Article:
Tolentino tells Dela Rosa amid ICC probe: ‘Chill, just relax’
MANILA, Philippines — “Chill. Just relax.”
This was Senator Francis Tolentino’s advice to Senator Ronald dela Rosa – one of those named in the International Criminal Court’s (ICC) investigation into the drug war-related killings under the leadership of Rodrigo Duterte during his term as President and back when he was Davao City mayor.
“They don’t even have jurisdiction,” Duterte-allied Tolentino, who is also Dela Rosa’s legal counsel in the ICC probe, said in Filipino during a media interview at the Senate on Wednesday.
He noted that there could be “some psychological restrictions” for Duterte, Dela Rosa, and the others who face accusations of crimes against humanity before the ICC, as the probe and the possibility of arrest loom over their heads.
But since there is still no warrant of arrest, Tolentino said they should relax and maintain their “peace of mind.”
A window to challenge ICC jurisdiction
Tolentino downplayed the latest ICC ruling to junk the Philippine government’s appeal to stop the investigation into the country’s drug war, noting that the decision was not even unanimous since the tribunal’s appeals chamber voted 3-2.
Presiding Judge Marc Perrin de Brichambaut of France and Judge Gocha Lordkipanidze of Georgia had disagreed with the majority, Judges Solomy Balungi Bossa of Uganda, Luz del Carmen Ibáñez Carranza of Peru, and Piotr Hofmański of Poland, who voted to reject the Philippine government’s plea.
In their dissenting opinion, Brichambaut and Lordkipanidze said they would have voted to uphold the Philippines’ first ground of appeal on whether or not the ICC has jurisdiction in the case.
They said Article 127 of the Rome Statute cannot be invoked in the Philippines’ situation since the country announced its withdrawal from the international treaty that established the ICC in 2018.
The Philippines’ withdrawal from the Rome Statute took effect in 2019, but the ICC only greenlighted the formal investigation into Duterte’s drug war two years later, or in September 2021.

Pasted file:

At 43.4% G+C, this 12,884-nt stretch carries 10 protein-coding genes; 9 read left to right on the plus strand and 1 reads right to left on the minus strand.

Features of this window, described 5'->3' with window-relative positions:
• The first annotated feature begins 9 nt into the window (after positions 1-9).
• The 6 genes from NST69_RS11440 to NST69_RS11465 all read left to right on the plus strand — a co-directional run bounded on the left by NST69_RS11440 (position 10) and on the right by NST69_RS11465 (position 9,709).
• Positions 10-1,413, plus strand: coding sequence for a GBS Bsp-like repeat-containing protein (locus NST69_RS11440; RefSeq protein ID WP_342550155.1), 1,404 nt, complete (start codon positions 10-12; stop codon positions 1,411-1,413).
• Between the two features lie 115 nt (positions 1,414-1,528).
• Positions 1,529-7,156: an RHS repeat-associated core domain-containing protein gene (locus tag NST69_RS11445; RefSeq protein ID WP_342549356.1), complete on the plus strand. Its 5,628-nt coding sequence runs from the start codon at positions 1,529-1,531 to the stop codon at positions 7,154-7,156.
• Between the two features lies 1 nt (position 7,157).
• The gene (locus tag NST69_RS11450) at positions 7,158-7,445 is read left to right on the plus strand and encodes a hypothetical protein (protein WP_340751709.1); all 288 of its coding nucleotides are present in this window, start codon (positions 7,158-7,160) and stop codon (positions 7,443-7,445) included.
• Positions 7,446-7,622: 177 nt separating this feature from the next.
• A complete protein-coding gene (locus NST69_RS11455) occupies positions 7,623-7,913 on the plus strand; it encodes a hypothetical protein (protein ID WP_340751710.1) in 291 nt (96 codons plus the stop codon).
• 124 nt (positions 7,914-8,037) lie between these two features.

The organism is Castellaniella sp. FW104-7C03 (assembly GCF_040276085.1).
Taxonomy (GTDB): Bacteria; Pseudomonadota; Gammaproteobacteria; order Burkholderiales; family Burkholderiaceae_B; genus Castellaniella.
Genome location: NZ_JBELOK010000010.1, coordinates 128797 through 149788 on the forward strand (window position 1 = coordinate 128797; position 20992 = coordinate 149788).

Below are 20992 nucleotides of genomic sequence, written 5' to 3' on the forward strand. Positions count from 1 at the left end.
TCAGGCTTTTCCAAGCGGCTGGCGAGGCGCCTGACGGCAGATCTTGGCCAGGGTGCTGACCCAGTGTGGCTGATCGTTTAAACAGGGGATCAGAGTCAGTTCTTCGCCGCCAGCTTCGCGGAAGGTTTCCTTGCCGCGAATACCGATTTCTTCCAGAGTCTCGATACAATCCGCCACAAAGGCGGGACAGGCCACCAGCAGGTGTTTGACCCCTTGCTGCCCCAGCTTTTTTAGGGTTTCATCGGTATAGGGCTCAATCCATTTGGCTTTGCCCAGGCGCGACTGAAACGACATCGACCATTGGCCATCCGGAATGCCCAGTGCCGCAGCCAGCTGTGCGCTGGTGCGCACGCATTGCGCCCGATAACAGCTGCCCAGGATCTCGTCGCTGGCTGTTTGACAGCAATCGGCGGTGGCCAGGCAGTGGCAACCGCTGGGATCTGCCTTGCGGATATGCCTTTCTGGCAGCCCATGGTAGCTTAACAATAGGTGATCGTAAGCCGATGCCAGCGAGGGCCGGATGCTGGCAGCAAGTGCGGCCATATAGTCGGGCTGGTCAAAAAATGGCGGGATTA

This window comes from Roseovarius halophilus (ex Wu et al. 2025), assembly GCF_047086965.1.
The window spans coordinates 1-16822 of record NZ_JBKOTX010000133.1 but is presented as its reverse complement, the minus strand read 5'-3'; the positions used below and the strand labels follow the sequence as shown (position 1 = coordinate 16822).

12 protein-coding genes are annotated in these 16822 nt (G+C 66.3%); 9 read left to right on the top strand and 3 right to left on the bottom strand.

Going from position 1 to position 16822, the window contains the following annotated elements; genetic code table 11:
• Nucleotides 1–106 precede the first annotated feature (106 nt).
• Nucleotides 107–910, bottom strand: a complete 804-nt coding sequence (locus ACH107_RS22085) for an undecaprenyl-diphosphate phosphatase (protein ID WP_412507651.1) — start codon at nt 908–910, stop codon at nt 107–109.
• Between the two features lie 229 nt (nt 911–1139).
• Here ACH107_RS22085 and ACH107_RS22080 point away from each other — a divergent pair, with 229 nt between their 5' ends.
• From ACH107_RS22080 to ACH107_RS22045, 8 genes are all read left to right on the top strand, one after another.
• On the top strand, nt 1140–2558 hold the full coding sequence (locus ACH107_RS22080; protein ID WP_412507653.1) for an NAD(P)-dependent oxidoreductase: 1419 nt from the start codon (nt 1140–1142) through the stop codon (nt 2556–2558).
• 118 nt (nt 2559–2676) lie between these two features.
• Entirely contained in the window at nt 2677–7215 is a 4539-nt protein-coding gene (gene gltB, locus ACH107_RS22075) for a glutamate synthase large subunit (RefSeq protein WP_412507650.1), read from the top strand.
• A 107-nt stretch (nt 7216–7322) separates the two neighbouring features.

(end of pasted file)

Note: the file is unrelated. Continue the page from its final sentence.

Tolentino said the 3-2 vote outcome shows a “sharply divided” ruling.
The lawmaker argued that the dissenting opinion of the two judges, which he repeatedly quoted when he spoke to reporters, carries more substance.
“The weight would show that even within the ICC, they are divided. It would have been different if the decision was unanimous. It was not unanimous. It was close,” he said.
“It shows that we have a divided international community. No single international organization can judge us and can show disrespect, because we have the other distinguished members of the ICC siding with the Philippines,” Tolentino added.
If the dissenting opinion of the two judges would be studied by the Office of the Solicitor General and the Department of Justice, Tolentino said, then the Philippine government can “triple chill” and bank on this to challenge the power of the ICC to probe Duterte’s war on drugs.
“This can be used if we allow ourselves to be under the ICC’s jurisdiction. This can be used. This can be used for anyone who is accused. The argument that the ICC has no jurisdiction is very substantial and heavy because it’s the opinion of two judges – one of them a chief judge,” he explained.